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Atlantic Avenue Speedway Claims Life of Rodney Graham, 49

Early Sunday morning, Rodney Graham was killed while crossing Atlantic Avenue when he was struck twice by separate motorists. Street safety advocates are calling on the city to implement significant design changes to prevent more loss of life.

Graham, 49, was crossing Atlantic at Rockaway Avenue in East New York at around 4:20 a.m. Citing unnamed police sources, the Daily News reported that he was crossing against the light. Graham was rushed to a nearby hospital but did not survive. The first driver who hit him faces no charges and the second fled the scene.

Rodney Graham, 49, was killed early Sunday while crossing this dangerous intersection on Atlantic Avenue in the rain. Image: Google Maps
Rodney Graham, 49, was killed early Sunday while crossing this dangerous intersection on Atlantic Avenue in the rain. Image: Google Maps
Rodney Graham, 49, was killed early Sunday while crossing this dangerous intersection on Atlantic Avenue in the rain. Image: Google Maps

Atlantic Avenue is one of the most dangerous streets in the city, with 25 fatal crashes from the beginning of 2011 through the end of November. Speeding is the norm, crossing on foot is risky, and the whole corridor divides neighborhoods and stunts development.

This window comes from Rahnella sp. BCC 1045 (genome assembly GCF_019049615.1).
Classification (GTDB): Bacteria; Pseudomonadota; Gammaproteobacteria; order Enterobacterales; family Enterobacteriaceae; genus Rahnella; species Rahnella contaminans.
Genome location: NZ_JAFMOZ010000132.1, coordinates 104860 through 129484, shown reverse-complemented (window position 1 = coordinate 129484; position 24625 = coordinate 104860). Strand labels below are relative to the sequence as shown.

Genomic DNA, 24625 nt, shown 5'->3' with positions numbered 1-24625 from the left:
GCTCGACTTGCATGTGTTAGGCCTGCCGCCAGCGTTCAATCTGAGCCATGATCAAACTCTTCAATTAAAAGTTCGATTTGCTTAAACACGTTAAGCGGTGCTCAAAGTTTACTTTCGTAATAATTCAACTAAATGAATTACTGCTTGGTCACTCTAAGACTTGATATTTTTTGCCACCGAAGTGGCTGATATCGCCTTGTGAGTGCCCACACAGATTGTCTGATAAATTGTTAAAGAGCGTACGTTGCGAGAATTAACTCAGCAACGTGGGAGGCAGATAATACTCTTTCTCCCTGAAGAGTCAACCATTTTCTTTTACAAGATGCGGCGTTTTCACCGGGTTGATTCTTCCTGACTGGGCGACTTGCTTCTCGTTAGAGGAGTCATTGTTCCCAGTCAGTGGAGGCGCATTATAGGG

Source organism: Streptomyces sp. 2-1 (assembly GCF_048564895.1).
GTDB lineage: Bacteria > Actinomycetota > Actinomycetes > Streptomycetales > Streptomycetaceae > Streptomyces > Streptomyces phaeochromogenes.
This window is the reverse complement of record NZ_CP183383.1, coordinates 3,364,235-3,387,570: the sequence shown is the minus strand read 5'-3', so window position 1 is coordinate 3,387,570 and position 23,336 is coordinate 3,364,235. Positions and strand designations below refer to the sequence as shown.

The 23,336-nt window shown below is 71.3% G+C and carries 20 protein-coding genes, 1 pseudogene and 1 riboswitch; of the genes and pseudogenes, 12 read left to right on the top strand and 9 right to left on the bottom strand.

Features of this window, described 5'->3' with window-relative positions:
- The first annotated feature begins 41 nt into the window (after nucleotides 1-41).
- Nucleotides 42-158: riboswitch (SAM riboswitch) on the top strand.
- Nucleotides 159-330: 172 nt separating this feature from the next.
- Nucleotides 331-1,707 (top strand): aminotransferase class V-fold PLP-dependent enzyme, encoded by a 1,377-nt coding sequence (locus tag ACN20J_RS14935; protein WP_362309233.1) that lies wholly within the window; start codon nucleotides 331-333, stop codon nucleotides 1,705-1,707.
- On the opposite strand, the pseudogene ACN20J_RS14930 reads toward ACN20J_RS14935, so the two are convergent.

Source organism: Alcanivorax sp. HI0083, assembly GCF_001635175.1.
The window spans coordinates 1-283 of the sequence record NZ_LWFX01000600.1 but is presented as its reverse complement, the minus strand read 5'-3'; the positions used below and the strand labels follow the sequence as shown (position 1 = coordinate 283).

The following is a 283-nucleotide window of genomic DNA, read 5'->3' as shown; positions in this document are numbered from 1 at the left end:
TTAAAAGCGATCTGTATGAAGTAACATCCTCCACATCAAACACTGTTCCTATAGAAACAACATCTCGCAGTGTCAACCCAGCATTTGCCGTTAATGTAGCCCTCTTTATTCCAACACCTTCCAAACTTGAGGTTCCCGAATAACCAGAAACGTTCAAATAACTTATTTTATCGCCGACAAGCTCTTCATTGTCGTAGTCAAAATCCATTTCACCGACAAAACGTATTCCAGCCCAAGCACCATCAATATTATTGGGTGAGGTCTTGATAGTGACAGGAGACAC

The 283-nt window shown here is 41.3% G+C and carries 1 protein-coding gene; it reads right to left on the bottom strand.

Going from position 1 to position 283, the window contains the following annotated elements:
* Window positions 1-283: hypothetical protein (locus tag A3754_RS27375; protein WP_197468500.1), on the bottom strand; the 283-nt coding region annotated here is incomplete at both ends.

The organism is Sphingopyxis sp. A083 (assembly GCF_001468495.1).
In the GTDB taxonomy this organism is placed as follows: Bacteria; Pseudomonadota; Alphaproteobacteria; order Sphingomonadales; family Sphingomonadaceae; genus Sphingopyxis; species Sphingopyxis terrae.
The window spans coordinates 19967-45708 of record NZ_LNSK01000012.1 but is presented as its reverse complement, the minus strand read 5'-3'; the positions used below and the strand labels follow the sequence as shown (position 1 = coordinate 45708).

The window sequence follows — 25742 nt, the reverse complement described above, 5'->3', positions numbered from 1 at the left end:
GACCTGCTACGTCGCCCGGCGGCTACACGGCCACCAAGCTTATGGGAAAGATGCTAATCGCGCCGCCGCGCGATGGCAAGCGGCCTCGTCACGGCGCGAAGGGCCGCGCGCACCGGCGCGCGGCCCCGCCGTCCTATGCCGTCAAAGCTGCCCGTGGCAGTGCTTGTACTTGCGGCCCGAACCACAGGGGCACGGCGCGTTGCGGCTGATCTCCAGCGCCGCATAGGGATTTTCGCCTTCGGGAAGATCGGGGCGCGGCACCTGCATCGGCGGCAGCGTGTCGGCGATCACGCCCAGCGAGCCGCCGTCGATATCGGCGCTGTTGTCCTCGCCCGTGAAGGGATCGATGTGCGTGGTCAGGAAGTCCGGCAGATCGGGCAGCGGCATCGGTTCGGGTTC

Yesterday's crash occurred about 15 blocks west of a DOT "Vision Zero Great Streets" project that will do very little to change the underlying design that leads to excessive speeds. DOT intends to build sturdier medians in East New York between Pennsylvania Avenue and Conduit Boulevard but hasn't proposed a significant repurposing of street space for safer walking and biking. The plan is expected to be finalized in August and built in 2017. The section of Atlantic Avenue to the east, between Conduit Boulevard and Rockaway Boulevard, is slated to be part of a second phase.

Transportation Alternatives released a statement today calling for a complete redesign of Atlantic’s entire distance “with expanded safe space for pedestrians, along with protected bike lanes.” TA's “People First on Atlantic Avenue” campaign has over 5,000 signatures in support of such improvements. As lives continue to be lost on Atlantic, all eyes are on the city to put forward more ambitious proposals to keep people safe.

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